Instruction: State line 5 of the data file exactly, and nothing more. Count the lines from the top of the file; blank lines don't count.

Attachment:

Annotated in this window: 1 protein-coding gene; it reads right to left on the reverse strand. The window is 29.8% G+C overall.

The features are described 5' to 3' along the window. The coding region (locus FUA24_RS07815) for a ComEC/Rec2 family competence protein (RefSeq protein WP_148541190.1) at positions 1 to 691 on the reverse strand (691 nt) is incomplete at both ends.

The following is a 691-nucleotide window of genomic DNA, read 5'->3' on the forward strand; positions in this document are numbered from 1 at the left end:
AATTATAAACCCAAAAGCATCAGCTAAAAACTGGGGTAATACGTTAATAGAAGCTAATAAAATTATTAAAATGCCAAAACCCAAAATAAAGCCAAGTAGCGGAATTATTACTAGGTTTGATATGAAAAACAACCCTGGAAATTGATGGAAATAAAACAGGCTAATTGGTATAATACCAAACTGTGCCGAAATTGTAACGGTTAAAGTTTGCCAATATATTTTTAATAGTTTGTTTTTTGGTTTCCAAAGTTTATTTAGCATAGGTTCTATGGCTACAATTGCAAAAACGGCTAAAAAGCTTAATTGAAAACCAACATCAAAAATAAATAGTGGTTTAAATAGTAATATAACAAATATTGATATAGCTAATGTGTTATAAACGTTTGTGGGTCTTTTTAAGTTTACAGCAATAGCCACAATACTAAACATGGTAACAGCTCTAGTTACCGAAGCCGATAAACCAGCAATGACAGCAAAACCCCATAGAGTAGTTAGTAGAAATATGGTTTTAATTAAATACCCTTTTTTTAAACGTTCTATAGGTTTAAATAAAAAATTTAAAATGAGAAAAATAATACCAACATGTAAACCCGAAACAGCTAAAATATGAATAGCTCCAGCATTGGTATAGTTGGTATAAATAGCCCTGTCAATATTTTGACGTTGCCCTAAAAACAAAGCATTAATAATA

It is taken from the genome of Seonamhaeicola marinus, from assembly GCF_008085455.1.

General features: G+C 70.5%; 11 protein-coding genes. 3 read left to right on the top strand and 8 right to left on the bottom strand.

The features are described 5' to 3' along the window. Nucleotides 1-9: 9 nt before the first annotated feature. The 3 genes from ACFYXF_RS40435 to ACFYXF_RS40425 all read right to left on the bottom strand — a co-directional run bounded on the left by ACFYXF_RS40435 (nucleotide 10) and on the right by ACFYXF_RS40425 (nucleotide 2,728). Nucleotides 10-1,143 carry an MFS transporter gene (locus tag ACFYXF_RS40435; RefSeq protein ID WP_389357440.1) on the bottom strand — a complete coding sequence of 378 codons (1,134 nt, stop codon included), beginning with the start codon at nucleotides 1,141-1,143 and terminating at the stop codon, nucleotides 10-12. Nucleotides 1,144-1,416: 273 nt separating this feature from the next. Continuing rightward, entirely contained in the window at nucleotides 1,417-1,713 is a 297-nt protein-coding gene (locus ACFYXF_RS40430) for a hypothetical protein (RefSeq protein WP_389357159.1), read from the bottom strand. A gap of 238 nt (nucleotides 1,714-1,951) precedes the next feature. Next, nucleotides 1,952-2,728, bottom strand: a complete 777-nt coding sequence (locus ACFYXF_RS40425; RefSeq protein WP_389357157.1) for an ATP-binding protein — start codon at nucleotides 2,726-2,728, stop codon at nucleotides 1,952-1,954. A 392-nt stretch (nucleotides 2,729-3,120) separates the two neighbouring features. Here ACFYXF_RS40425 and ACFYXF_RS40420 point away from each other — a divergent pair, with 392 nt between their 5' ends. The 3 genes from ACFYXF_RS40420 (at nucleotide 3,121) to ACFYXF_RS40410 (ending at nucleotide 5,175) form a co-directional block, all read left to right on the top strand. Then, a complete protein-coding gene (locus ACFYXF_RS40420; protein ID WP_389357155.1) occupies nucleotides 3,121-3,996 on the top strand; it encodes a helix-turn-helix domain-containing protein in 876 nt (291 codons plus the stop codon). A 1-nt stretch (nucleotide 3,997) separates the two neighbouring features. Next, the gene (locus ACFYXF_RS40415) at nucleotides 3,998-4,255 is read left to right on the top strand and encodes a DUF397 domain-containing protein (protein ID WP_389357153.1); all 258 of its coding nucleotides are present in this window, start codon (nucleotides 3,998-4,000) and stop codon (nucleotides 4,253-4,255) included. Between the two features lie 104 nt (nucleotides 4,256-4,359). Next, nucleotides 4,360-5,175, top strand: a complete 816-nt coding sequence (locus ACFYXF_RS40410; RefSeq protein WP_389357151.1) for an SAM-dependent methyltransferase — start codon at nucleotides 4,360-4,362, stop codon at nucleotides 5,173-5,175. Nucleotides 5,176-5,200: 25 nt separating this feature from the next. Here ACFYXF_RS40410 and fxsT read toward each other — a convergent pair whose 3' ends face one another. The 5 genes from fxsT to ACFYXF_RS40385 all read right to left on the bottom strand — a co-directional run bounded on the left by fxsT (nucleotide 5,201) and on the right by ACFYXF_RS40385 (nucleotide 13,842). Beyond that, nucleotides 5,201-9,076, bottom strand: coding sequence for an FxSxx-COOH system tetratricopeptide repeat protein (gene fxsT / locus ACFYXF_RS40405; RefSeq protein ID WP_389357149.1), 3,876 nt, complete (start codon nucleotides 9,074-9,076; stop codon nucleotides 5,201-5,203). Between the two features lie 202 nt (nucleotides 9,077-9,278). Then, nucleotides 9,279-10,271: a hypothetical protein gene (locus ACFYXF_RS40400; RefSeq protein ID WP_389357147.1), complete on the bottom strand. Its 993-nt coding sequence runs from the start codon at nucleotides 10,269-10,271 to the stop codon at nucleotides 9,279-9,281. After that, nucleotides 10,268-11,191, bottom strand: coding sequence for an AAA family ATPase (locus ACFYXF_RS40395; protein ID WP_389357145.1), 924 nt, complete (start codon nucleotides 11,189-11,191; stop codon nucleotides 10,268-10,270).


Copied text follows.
It is taken from the genome of Seonamhaeicola marinus, from assembly GCF_008085455.1.